Maybe the Marian-style soldiers could be the final upgrade for the Roman units, since it seems sort of important that events like the rebellion of Spartacus, and the campaigns of Julius Caesar should played with their historical units.

Another thing about the Roman units- since 0ad will have spearmen, swordsmen, and ranged infantry as separate units, how will you compensate for the fact that the Marian Legions carried Pila that could be used as either a spear or a javelin, and a gladius sword- 3 units rolled into one (this question probably wont be applicable for the first installation of 0ad, but I'm just curius).

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3 units rolled into one (this question probably wont be applicable for the first installation of 0ad, but I'm just curius).

That's a very good question, Caesar89.

It wont be applicable in either Part 1 or Part 2 of 0ad. The principal differences between the two part are merely the addition of the 'later' civs giving more breath to the game. We might also in that meantime discover that there is a thing or two we can learn to do in order to enhance gameplay, too. There are some things on the 'back-burner' that are not 'cost-effective' (in terms of time to accomplish and expertise to do so--not in dollars which we ain't got anyway) at this time that we still want to 'look at' for the second part.

As I am the 'responsible party' for the soldiers concept, I'll attempt to explain it to you... briefly I hope. :P

Firstly, 0ad is a game, and not a historical simulation. Ergo, there are bound to be some variance from what was and what is... for the sake of gameplay.

Secondly, an analysis of weaponry of the era (500BC~500AD) yields that there were only 9 basic weapons types used, other than siege engines employed by anybody, during the period. Another notable thing is that there was very little in the way of 'standing professional armies', though in some cases there were what we might term as 'royal guards'. Interestingly though, the majority of soldiers, regardless of civ, were merely 'called up' at the whim of the king or potentate.... we call them "Citizen Soldiers".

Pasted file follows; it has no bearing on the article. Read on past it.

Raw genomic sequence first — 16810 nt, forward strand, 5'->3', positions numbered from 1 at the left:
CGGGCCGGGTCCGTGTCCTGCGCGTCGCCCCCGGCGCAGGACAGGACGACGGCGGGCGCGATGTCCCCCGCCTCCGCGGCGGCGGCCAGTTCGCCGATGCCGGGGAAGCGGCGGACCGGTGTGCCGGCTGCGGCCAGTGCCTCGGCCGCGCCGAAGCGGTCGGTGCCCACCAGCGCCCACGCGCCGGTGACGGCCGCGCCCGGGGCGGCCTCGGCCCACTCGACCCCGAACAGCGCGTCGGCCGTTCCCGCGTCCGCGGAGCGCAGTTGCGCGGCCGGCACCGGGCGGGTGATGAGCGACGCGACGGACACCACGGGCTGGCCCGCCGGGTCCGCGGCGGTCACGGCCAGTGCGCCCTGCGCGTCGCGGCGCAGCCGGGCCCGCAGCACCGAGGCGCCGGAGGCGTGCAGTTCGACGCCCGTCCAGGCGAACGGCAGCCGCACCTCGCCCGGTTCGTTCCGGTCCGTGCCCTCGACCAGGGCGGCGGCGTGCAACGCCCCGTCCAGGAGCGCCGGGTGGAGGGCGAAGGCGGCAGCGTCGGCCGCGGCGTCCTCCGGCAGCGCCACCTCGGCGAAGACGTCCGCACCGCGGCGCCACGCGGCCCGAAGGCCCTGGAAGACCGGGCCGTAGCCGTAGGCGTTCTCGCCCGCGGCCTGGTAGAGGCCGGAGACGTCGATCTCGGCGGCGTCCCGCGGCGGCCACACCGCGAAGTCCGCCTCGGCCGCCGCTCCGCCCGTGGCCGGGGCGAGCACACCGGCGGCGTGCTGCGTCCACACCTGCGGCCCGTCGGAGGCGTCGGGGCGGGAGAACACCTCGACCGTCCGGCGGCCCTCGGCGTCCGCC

One could nitpick on some very rare occurences of 'other' weapons types, but dont bother. An elephant or a horse drawn chariot is a cavalryman.

That works. :P

Note that a citizen soldier might be primarily armed with any one of those 9 typical weapons, though with some variability within a civ based upon its culture. Thus we have to look at each of the civs and determine what types of weaponry they in fact did use.... in order to determine what kinds of citizen soldiers A civ will get... no two being exactly alike.

I'm sure you;ll follow all of that so far.

One more thing to mention about citizen soldiers before I break down what they are is... that ALL citizen soldiers are not JUST soldiers, they are also citizens... they do things like farm and hunt and build thangs, as well as going off to do warfighting if commanded to do so. We divide 'em up this way: infantry citizen soldiers farm, chop, wood, mine stone and ore, build and repair structures; cavalry citizen soldiers hunt, herd, and are able (sometimes) to capture female citizens. Ergo, all citizaen soldiers have economic tasks to perform (or that they can perform).